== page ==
3D printed Donald Trump butt plug

http://3dprint.com/80787/donald-trump-butt-plug/

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Mexican Immigrant Creates a 3D Printed Donald Trump Butt Plug, Available Now for Purchase

Whether you love him or you hate him, you have to admit that Donald Trump is one controversial figure, both as a business man and as a political candidate. Many people believe that Trump’s numerous attempts at running for office are nothing more than high-profile marketing campaigns for his own brand. While he has considered running for president just about every opportunity he has had since 1988, this year seems to be the year in which he is causing the most controversy, yet he also seems to have a large following of supporters. The GOP polls were released on Friday, and to the surprise of some, Donald Trump is in a virtual tie with former Florida Governor Jeb Bush in the race for the GOP nomination.

For those of you familiar with 3D printed political satire, one man’s name stands out. That would be Fernando Sosa, an artist who is known for his own form of controversy. Sosa has created numerous 3D printed figurines which take aim at various political figures, such as Hillary Clinton, Vladimir Putin, Kim Jong Un, and Chris Christie, among many others. However, one political candidate took a bit of a personal stab at Sosa, in a recent speech that he gave. As most of us are aware, Donald Trump gave quite the inflammatory speech earlier this month, taking aim specifically at Mexicans.

“These people wreak havoc on our population,” Trump stated. “I respect Mexico greatly as a country. But the problem we have is their leaders are much sharper than ours, and they’re killing us at the border and they’re killing us on trade. When Mexico sends its people, they’re not sending their best. They’re sending people that have lots of problems, and they’re bringing those problems to us. They’re bringing drugs. They’re bringing crime. They’re rapists. And some, I assume, are good people! But I speak to border guards and they tell us what we’re getting.”

Sosa, who was born in Mexico and immigrated to the United States with his family when he was just 11 years old, took Trump’s remarks as a pretty significant personal insult.

“When I saw Trump demonized all immigrants from South America especially people from Mexico, it made my blood boil,” Sosa tells 3DPrint.com. “So I decided to let Trump jump the line on my list of 3D printed homophobes and world dictators.”

WARNING: If you are a political candidate, don’t get on Fernando Sosa’s bad side!

trump1

Sosa resorted to his own form of payback, by creating a 3D printable model of a Donald Trump butt plug. Using a combination of software, including Photoshop, Maya, and Mesh Lab, he set out to make quite an accurate looking Donald trump model. In order to recreate such a spot-on representation of Trump’s face, he used Photoshop to create a realistic looking “3D skin.”  This was done through the use of photos of the politician/business man, as well as various brush techniques and textures.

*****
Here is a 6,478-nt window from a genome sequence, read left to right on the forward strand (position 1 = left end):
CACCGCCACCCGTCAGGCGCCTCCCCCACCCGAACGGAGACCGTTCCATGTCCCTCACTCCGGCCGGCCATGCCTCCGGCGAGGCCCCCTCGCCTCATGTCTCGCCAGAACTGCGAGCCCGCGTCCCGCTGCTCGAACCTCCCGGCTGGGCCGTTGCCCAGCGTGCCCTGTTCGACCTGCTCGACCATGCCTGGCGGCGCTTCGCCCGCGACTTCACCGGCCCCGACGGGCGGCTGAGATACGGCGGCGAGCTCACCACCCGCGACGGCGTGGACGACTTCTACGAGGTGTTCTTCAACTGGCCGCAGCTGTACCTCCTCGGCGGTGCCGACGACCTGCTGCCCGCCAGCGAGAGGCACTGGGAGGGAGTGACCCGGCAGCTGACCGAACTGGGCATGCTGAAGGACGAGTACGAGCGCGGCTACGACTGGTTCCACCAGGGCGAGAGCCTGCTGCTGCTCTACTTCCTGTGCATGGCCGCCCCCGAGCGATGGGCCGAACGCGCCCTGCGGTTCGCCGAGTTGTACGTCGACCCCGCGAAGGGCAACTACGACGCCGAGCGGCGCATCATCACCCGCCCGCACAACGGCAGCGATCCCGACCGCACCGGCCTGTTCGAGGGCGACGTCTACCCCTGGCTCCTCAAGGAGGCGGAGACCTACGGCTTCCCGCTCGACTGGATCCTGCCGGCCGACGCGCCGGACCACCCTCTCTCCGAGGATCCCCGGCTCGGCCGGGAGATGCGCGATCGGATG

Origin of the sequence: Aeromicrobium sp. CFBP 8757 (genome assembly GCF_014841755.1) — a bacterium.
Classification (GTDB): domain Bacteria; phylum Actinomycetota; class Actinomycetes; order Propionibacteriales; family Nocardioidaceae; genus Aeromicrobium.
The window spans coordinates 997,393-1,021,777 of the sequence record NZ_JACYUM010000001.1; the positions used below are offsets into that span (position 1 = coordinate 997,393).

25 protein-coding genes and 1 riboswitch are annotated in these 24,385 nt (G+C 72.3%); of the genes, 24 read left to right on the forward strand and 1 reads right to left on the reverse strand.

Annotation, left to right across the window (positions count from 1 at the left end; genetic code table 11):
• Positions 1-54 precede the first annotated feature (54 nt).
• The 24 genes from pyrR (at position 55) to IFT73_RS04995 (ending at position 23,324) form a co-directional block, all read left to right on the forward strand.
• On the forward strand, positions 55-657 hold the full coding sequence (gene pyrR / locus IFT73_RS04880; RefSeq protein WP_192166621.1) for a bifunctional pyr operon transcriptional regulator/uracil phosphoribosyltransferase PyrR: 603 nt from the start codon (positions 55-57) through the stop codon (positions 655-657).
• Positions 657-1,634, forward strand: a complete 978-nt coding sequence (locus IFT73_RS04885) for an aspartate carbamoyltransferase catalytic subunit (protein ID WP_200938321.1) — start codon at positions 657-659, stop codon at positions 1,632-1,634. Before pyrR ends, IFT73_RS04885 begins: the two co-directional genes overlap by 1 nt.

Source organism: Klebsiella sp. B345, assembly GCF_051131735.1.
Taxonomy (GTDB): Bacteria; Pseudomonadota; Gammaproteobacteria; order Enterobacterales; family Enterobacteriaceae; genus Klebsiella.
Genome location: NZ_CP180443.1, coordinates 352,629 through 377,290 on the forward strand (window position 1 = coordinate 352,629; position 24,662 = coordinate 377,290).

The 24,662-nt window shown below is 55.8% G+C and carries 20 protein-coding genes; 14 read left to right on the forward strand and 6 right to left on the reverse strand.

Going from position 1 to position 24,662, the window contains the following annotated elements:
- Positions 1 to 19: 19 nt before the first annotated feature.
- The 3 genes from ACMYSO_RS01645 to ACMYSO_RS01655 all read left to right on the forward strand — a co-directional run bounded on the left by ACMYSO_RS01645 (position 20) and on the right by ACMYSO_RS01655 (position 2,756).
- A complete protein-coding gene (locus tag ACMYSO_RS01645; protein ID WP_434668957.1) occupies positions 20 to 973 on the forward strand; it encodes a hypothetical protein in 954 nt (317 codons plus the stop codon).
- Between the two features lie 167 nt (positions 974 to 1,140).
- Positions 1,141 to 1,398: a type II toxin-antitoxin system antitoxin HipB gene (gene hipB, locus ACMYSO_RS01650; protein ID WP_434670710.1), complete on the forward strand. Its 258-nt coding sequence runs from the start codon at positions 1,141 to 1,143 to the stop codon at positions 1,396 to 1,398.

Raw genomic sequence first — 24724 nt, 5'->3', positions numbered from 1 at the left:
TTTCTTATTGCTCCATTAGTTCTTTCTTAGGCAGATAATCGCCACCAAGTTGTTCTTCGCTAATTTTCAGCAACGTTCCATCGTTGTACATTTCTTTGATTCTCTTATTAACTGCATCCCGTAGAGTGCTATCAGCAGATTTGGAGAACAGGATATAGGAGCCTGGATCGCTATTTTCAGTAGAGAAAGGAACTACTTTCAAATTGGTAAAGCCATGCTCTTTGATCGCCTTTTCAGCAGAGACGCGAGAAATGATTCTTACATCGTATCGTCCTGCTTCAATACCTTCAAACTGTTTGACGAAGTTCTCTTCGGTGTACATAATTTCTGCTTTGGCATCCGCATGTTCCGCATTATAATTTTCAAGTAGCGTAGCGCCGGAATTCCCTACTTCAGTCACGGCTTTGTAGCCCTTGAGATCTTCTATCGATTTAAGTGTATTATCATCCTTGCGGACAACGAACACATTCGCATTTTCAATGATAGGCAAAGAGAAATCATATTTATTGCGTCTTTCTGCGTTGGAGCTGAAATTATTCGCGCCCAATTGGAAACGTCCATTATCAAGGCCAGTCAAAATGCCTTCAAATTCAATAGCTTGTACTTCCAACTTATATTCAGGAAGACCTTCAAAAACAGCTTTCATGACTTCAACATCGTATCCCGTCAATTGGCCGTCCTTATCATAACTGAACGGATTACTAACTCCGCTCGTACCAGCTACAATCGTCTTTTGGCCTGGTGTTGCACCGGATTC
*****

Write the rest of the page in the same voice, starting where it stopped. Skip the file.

“Donald Trump’s actual face underneath the TV make-up is pretty disgusting,” Sosa tells us. “It’s a combination of sunburn, and melanoma-like skin, so using the right shade of sunburned wrinkles made this piece extremely realistic. The only thing I’m not too happy about with this piece is that the thing on his head actually looks decent, unlike that thing that actually lives on Donald Trump’s bald head.”

The design process took Sosa from 8PM on a Thursday night until 5AM the following morning to complete. He then sent the file over to Shapeways, and it is now available for purchase. The 3D printed Donald Trump Butt Plug is available for just $27.99.

“So my response to Donald Trump’s remarks, who says Mexico sends their worst, their rapists, and their drug dealers; I say ‘scr*w you and your Republican Party,”‘ Sosa commented. “I was not sent here by the Mexican Government. I came here with my family thanks to my stepfather. We came here looking for the American Dream and my parents worked their butts off so my brothers and I could go to college or serve the armed forces. I’m no rapists and no drug dealer. I have a college degree in 3D animation and run my own 3D printing business, and guess what! I can make you into any shape I want, 3D print you and sell you to others who share their dislike of you. You can threaten to sue me like you have done hundreds of times to others. However, you are a public figure and me making you into a shape of a butt plug is Freedom of speech.”

What do you think about this “interesting” creation by a Mexican immigrant who certainly does not take a liking to Mr. Trump? Discuss in the 3D Printed Donald Trump Butt Plug forum thread on 3DPB.com.

3dprint.com

by  | JULY 13, 2015

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3D printing and the new economics of manufacturing

http://www.forbes.com/sites/ricksmith/2015/06/22/henry-ford-3d-printing-and-the-new-economics-of-manufacturing/

Production Equation 1

3D Printing And The New Economics Of Manufacturing

3D printing production is just scratching the surface of the multi-trillion dollar global manufacturing industry. But its dominance is already pre-determined.

This is because modern manufacturing, despite numerous technological and process advances over the last century, is still a very inefficient global system. Today’s world of mass production is based on one simple rule: the more things you make, the lower the cost of each of those things. We have literally pushed this equation to its extreme limits.

This approach was dramatically accelerated by Henry Ford, arguably the most impactful character in the industrial revolution. For starters, Ford proved out the model of mass production. He wasn’t the first to create the assembly line, but he was the first of his time to perfect it. He built massive factories, and greatly standardized his product and processes. He once famously stated, “Any customer can have a car painted any color that he wants, so long as it is black.”  The quote may be familiar, but do you know why only black? It wasn’t due to Ford’s forward-thinking design sense, but rather because black was the only color that could dry fast enough to keep up with his assembly lines.